The end of part-time jobs is nigh

The Telegraph is reporting that summer jobs are becoming a thing of the past after a leading think tank found that the number of 16 and 17-year-olds working during their holidays has halved in the last 20 years.

The Institute for Public Policy Research (IPPR) said that while rising university fees could be leading youngsters to focus on their academic studies, employers increasingly want people with prior experience for part-time work, depriving sixth formers and students of the sort of opportunities available two decades ago.

The IPPR called on the Government, businesses, schools and universities to provide more assistance to young people to help them acquire relevant work experience that would nurture the skills recruiters seek.

The research showed the number of 16 to 17-year-olds in full-time education working in the summer has almost halved compared to 20 years ago, while the number of 18 to 24-year-olds has fallen by a fifth.

The report said that part-time work was essential to “get a foot on the jobs ladder”. It said: “Without work experience, it is hard to demonstrate the ‘soft skills’ employers are looking for.”

An IPPR spokesman said: “Of course not all students who don’t work would like to – some are prioritising other activities. But what our analysis does show is that many young people are unemployed, throughout the year and in the summer – meaning that they don’t have a job and that they have said they would like to work.”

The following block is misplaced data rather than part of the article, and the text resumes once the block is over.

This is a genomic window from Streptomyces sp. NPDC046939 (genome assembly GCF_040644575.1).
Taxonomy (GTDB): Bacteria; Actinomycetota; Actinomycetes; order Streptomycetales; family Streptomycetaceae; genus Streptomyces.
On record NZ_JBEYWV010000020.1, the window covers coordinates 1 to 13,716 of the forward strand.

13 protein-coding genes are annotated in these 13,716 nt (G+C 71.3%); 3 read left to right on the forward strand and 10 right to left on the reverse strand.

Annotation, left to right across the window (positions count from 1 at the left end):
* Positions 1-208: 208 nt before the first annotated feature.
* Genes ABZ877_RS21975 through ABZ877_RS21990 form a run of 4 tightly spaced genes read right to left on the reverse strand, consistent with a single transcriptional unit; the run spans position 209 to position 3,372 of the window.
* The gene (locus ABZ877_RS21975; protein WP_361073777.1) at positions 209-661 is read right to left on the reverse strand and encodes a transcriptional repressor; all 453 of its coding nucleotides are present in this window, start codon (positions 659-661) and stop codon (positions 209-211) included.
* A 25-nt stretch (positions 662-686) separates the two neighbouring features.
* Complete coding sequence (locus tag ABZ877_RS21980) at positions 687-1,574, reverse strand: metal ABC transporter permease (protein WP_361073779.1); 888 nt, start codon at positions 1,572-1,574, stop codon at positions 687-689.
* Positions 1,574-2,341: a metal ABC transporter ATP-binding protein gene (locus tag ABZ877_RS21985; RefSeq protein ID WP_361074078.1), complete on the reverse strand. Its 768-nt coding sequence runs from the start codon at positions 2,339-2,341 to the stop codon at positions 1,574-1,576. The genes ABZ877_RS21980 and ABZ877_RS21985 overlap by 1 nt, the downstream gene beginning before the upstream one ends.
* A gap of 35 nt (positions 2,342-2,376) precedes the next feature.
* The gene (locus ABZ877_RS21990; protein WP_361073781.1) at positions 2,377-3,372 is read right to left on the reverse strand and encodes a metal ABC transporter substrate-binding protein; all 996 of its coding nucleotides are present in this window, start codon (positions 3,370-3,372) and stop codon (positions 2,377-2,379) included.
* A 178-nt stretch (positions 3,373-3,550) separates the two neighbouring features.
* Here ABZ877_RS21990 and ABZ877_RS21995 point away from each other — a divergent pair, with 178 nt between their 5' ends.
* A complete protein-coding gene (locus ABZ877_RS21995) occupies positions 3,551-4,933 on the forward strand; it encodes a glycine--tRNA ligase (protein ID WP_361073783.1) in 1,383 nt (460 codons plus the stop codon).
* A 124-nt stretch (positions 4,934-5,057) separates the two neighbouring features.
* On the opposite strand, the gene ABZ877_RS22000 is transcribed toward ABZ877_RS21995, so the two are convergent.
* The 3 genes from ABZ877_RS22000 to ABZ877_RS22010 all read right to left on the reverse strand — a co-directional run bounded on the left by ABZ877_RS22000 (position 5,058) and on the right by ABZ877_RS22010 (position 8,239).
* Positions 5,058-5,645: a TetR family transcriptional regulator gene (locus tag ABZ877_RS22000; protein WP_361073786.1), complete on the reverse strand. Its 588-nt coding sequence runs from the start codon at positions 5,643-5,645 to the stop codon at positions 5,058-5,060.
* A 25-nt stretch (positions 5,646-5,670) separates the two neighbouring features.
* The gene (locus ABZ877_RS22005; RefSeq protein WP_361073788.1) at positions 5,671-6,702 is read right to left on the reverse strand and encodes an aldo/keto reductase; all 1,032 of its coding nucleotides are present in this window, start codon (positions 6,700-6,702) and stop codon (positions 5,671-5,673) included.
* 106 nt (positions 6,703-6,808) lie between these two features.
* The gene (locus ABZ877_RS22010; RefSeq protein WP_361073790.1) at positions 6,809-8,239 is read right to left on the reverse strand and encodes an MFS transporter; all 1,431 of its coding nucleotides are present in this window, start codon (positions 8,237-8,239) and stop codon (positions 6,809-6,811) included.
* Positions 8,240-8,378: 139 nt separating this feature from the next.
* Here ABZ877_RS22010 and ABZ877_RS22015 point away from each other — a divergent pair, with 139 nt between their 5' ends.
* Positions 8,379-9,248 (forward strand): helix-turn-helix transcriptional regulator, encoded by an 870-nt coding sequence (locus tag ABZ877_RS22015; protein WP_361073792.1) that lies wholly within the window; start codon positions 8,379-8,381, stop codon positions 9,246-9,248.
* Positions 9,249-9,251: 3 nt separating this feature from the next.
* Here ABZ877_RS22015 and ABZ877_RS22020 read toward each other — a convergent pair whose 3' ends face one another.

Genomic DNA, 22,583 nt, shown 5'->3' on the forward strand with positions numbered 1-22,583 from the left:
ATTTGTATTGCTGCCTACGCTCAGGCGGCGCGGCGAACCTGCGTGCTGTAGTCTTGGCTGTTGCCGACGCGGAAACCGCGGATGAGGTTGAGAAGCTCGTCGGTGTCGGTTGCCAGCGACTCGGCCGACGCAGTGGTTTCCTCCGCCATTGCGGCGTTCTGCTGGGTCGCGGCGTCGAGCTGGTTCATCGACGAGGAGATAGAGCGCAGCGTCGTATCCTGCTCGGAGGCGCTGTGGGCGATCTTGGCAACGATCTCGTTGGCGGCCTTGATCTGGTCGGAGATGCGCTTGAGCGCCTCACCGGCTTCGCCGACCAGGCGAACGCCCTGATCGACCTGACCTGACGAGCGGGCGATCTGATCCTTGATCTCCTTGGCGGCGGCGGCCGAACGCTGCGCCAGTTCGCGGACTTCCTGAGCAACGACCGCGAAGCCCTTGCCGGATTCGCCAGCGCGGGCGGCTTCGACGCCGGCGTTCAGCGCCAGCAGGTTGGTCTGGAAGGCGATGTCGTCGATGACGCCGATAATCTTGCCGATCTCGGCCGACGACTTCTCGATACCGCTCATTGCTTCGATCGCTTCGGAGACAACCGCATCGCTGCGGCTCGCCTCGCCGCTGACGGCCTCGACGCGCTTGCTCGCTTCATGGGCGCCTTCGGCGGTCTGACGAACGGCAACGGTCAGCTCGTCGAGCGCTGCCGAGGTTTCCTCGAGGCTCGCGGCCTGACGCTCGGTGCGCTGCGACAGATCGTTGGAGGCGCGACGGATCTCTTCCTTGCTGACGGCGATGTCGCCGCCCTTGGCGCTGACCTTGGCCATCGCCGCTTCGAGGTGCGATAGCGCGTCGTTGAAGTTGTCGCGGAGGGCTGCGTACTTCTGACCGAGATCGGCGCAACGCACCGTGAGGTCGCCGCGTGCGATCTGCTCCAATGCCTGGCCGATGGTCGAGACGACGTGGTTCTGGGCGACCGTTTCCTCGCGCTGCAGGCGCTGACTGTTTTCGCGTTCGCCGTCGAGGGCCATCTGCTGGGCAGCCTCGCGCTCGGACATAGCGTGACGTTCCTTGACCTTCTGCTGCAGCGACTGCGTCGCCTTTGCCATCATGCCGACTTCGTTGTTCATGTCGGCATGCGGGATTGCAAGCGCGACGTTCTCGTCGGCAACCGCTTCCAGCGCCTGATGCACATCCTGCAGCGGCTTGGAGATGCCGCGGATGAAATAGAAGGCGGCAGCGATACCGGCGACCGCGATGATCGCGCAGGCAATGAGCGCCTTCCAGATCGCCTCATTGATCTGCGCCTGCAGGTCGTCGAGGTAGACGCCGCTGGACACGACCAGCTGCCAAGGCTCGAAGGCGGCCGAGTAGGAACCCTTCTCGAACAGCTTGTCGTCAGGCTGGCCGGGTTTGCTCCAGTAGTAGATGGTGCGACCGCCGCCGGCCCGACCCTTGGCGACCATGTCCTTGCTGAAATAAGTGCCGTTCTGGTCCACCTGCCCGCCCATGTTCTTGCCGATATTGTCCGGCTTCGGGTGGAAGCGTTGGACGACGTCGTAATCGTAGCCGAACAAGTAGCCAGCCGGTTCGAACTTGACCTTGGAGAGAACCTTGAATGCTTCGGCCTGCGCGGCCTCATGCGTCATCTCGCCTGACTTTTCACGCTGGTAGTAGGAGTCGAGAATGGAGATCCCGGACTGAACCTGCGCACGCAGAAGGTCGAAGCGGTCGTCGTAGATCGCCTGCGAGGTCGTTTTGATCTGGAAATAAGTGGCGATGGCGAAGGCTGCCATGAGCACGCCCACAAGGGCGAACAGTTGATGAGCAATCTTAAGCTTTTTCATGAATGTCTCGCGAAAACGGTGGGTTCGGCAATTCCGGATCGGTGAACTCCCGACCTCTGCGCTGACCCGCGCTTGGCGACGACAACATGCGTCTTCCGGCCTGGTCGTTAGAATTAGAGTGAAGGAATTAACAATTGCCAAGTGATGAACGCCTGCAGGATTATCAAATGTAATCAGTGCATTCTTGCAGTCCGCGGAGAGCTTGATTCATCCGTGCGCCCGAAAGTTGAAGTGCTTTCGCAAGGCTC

More at: The end of part-time jobs is nigh

Do you think students should focus on getting work during the summer holidays? Or should they be enjoying their time off? Let us know your thoughts in the comments below or on Twitter. ~ Sophie

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Comments

  1. MrBlachford

    SchoolsImprove as a teenager I worked part-time cleaning &funded driving lessons &a 2nd hand car. Today’s unskilled wage would not stretch.

  2. There was a time when schools organised work experience.  But Gove said it wasn’t really necessary and removed this expectation.
    Work experience could count towards graduation at 18 which is where England should be going.  As it is, pupils who’ve had work experience before they leave school will have the edge over those who haven’t.

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